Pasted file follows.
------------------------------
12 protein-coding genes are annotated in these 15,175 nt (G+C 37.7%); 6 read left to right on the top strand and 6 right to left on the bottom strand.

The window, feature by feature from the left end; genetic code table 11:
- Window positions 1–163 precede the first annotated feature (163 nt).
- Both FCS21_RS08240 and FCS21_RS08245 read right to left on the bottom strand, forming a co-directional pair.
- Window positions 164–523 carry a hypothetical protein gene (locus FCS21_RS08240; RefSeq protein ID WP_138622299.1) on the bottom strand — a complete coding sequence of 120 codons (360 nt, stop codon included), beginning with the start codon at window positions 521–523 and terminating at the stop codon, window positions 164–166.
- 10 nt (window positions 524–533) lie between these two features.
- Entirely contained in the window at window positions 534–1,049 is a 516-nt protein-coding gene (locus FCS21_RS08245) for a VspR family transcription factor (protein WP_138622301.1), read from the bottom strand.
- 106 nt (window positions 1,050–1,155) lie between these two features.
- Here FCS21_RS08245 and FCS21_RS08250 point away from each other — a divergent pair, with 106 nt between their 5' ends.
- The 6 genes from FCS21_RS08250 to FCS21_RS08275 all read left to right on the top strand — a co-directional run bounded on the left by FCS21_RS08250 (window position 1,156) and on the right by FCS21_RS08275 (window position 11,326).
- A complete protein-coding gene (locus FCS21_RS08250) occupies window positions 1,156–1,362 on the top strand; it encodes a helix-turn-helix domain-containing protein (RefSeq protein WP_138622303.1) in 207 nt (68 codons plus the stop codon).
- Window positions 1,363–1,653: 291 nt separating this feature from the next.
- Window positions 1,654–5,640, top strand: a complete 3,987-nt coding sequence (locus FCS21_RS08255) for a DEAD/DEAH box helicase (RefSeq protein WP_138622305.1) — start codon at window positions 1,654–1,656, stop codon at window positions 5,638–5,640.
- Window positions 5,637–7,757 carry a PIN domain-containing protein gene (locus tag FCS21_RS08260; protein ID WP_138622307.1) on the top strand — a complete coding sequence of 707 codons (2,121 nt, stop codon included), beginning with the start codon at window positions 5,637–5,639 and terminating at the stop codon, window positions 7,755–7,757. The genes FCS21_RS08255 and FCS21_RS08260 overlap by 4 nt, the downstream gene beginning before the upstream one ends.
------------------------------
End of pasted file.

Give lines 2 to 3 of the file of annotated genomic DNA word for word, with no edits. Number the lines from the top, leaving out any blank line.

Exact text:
The window, feature by feature from the left end; genetic code table 11:
- Window positions 1–163 precede the first annotated feature (163 nt).